St. Andrew's Abbey was a Benedictine abbey which was destroyed in the French Revolution. Its modern successor St. Andrew's Abbey, Zevenkerken, founded in 1899–1900, is a Benedictine abbey of the Congregation of the Annunciation.
The charter of the abbey was signed in 1100 and ratified by Count Robert II of Flanders. The abbey was built on what is now the site of the parish church of St. Andrew and St. Anne. The first monks arrived in 1117. In 1188, the abbey became independent of its mother abbey and a period of prosperity began, which lasted until the fourteenth century. In 1240, after a long dispute between the abbot and the local parish priest, a wall was built in the church to divide it into two. In 1350 the abbey sold a piece of ground right next to the abbey itself on which the charterhouse of Sint-Anna-ter-Woestijne.
The abbey was severely damaged during the second half of the 15th century by German lansquenets. In 1521, Emperor Charles V and his brother Ferdinand visited the monastery and attended vespers, an event which is commemorated by a plaque.
In the 16th century the abbey was badly damaged by the Geuzes and most of the monks fled, leaving a community of four. It was rebuilt in the 17th century, but the constant wars and its location outside the walls of Bruges exposed it to further damage.
The abbey was suppressed and destroyed in 1796 during the French Revolution; only the 16th-century tower remained standing, and is now incorporated into the parish church built subsequently.
In 1898 a monk from Maredsous Abbey founded a new monastic community close to the site of the previous one. A new monastery, St. Andrew's Abbey, Zevenkerken, also Zwvenkerken Abbey, was built in 1899-1900, in Neo-Romanesque-Byzantine style. The abbey church contains seven chapels in various styles, one for each of the seven great basilicas of Rome, whence the name of the new foundation (which means 'seven churches' in Dutch). A school was established here in 1910, the present Zevenkerken Abbey School, a prestigious boardig school and part of St. Andrew's Abbey.References:
Les Invalides is a complex of buildings containing museums and monuments, all relating to the military history of France, as well as a hospital and a retirement home for war veterans, the building"s original purpose. The buildings house the Musée de l"Armée, the military museum of the Army of France, the Musée des Plans-Reliefs, and the Musée d"Histoire Contemporaine, as well as the burial site for some of France"s war heroes, notably Napoleon Bonaparte.
Louis XIV initiated the project in 1670, as a home and hospital for aged and unwell soldiers: the name is a shortened form of hôpital des invalides. The architect of Les Invalides was Libéral Bruant. The enlarged project was completed in 1676, the river front measured 196 metres and the complex had fifteen courtyards. Jules Hardouin Mansart assisted the aged Bruant, and the chapel was finished in 1679 to Bruant"s designs after the elder architect"s death.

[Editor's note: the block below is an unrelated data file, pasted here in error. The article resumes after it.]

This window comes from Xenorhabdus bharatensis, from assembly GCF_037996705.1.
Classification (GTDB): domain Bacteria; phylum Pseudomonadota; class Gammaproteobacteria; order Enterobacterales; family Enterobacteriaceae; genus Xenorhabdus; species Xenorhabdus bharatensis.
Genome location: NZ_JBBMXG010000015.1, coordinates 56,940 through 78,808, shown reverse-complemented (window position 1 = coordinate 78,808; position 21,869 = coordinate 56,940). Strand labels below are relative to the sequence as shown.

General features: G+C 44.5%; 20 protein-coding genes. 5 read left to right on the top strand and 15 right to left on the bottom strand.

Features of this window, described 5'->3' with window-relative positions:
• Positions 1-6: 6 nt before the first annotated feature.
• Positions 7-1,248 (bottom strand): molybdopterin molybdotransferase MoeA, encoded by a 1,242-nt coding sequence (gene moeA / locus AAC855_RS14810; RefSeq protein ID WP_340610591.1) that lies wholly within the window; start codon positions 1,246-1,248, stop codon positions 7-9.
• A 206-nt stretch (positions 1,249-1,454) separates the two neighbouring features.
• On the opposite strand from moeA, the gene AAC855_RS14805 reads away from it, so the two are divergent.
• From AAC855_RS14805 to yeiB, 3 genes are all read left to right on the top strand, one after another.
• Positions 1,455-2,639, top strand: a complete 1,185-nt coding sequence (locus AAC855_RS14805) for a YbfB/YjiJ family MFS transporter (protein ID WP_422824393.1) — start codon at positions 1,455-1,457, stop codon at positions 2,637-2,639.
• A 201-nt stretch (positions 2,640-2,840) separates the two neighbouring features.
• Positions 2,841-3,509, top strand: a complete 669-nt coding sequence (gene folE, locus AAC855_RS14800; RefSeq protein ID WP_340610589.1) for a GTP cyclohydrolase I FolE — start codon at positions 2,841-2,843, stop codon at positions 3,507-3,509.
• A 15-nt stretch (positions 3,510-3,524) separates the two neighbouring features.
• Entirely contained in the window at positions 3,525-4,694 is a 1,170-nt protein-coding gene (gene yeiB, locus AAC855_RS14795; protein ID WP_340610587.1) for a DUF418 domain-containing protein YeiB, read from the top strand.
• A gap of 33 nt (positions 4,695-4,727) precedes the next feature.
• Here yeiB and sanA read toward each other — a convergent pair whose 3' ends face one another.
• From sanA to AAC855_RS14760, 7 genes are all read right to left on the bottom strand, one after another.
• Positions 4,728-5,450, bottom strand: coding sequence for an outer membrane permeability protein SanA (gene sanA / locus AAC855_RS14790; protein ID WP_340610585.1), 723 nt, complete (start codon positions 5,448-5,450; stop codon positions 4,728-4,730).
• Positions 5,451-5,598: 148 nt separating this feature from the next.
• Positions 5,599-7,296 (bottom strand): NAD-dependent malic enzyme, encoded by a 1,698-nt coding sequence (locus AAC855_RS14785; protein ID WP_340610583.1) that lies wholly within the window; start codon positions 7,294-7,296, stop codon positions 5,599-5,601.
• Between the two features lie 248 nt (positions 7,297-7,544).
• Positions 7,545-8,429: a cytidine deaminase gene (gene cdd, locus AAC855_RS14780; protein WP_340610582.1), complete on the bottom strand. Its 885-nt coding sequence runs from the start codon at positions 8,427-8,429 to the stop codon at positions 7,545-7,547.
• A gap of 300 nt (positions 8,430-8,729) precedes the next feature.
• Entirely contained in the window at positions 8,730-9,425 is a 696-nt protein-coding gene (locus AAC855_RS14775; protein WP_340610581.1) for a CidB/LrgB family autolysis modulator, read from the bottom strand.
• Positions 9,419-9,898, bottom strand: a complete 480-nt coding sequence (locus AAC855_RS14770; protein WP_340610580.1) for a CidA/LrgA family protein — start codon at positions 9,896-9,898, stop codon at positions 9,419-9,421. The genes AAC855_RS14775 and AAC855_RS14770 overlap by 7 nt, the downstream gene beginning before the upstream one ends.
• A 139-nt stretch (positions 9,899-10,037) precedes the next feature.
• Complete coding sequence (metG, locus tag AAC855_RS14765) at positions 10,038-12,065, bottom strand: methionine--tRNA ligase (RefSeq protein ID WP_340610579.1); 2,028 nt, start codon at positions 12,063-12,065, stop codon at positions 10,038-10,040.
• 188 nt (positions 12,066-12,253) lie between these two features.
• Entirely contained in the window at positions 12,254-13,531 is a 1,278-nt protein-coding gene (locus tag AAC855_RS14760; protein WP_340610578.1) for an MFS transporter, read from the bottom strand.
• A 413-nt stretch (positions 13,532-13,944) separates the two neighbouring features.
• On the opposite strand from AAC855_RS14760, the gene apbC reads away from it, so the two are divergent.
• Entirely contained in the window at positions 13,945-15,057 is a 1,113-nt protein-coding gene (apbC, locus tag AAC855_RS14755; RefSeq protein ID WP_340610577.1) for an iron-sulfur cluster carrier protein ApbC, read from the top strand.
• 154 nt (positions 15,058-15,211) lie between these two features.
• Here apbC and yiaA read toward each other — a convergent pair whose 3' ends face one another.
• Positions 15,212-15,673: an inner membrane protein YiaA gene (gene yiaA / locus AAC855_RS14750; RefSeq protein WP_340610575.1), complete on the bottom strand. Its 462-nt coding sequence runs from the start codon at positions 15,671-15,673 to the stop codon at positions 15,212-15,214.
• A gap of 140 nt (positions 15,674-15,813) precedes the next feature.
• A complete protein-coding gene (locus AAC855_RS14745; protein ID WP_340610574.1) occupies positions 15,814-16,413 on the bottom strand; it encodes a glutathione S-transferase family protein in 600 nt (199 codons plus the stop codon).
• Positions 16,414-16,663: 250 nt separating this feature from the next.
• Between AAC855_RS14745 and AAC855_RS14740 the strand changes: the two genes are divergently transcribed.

Shortly after the veterans" chapel was completed, Louis XIV commissioned Mansart to construct a separate private royal chapel referred to as the Église du Dôme from its most striking feature. Inspired by St. Peter"s Basilica in Rome, the original for all Baroque domes, it is one of the triumphs of French Baroque architecture. The domed chapel is centrally placed to dominate the court of honour. It was finished in 1708.
Because of its location and significance, the Invalides served as the scene for several key events in French history. On 14 July 1789 it was stormed by Parisian rioters who seized the cannons and muskets stored in its cellars to use against the Bastille later the same day. Napoleon was entombed under the dome of the Invalides with great ceremony in 1840. In December 1894 the degradation of Captain Alfred Dreyfus was held before the main building, while his subsequent rehabilitation ceremony took place in a courtyard of the complex in 1906.
The building retained its primary function of a retirement home and hospital for military veterans until the early twentieth century. In 1872 the musée d"artillerie (Artillery Museum) was located within the building to be joined by the Historical Museum of the Armies in 1896. The two institutions were merged to form the present musée de l"armée in 1905. At the same time the veterans in residence were dispersed to smaller centres outside Paris. The reason was that the adoption of a mainly conscript army, after 1872, meant a substantial reduction in the numbers of veterans having the twenty or more years of military service formerly required to enter the Hôpital des Invalides. The building accordingly became too large for its original purpose. The modern complex does however still include the facilities detailed below for about a hundred elderly or incapacitated former soldiers.